A third of birds in North America threatened with extinction

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A billion birds have disappeared from North America since 1970, and a third of fowl species throughout the continent are threatened with extinction, a brand new report says.

The first State of North America’s Birds report finds that of 1,154 fowl species that stay in and migrate amongst Canada, the U.S. and Mexico, 432 are of “high concern” resulting from low or declining populations, shrinking ranges and threats reminiscent of human-caused habitat loss, invasive predators and local weather change.

Steven Price, president of Bird Studies Canada, a member of the North American Bird Initiative behind the report, says that since 1970, “the estimate is we’ve lost at least a billion birds from North America…. The trend lines are continuing down. They have to be turned around or will fall below a threshold where they can be recovered.”

Most threatened, with greater than half the species of “high concern” are ocean birds reminiscent of northern gannets, tropical and sub-tropical birds, together with many who breed in Canada and the U.S., however winter in Mexico.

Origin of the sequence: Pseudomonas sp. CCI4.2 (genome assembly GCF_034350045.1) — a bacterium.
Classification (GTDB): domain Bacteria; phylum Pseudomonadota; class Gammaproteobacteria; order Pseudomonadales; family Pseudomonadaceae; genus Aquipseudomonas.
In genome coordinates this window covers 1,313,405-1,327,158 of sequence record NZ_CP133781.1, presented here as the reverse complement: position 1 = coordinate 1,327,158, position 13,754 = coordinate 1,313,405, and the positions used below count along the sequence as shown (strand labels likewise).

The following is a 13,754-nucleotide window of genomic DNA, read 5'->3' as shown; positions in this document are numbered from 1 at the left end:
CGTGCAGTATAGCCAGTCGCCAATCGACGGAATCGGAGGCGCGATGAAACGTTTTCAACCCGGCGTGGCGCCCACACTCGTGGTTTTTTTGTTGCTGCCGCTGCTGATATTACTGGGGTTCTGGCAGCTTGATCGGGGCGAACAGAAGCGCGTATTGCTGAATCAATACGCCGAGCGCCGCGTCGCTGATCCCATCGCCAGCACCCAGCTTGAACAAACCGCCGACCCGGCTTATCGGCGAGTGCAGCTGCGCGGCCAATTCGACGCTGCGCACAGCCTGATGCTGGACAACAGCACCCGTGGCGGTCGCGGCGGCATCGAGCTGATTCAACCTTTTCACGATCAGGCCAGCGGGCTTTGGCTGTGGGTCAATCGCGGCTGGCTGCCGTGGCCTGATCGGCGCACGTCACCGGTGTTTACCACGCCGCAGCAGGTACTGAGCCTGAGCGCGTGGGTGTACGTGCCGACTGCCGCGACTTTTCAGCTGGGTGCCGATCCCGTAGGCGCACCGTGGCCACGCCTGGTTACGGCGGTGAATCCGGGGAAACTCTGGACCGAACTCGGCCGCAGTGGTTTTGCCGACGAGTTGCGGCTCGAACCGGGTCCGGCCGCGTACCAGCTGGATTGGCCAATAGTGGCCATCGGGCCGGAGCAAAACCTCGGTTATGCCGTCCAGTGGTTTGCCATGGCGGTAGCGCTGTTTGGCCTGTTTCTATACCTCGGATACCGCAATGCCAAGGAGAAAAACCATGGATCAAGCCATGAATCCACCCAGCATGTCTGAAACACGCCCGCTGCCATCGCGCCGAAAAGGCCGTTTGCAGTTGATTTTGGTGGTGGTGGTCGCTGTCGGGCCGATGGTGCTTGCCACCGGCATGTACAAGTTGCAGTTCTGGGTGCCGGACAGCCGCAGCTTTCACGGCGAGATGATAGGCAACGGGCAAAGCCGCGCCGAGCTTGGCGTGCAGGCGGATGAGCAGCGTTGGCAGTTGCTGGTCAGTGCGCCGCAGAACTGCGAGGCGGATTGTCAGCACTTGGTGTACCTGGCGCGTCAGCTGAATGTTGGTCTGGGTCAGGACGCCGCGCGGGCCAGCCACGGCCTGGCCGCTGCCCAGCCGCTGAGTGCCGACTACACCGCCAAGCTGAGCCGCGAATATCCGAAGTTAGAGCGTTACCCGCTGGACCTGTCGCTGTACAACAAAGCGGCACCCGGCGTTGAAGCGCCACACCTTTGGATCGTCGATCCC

There are additionally steep declines in coastal shorebirds like semipalmated and western sandpipers and purple knots, which have misplaced 90 per cent of their inhabitants; grassland birds such because the larger sage grouse, Sprague’s pipit and chestnut-collared longspur; and aridland birds.

The North American Bird Conservation Initiative is a collaboration of conservation teams and scientists, in all three international locations. The report was launched partly to mark the 100th anniversary of the 1916 Migratory Bird Convention between Canada and the U.S. Information in the report relies on information collected by citizen scientists by way of fowl surveys and counts because the 1970s and analyzed over the previous 18 months.

It follows an identical report that centered on Canada in 2012 and located a 12 per cent drop in fowl populations since 1970. But as a result of many birds make very lengthy migrations, Canada’s birds are “not really Canada’s — they’re shared across three nations,” mentioned Price.

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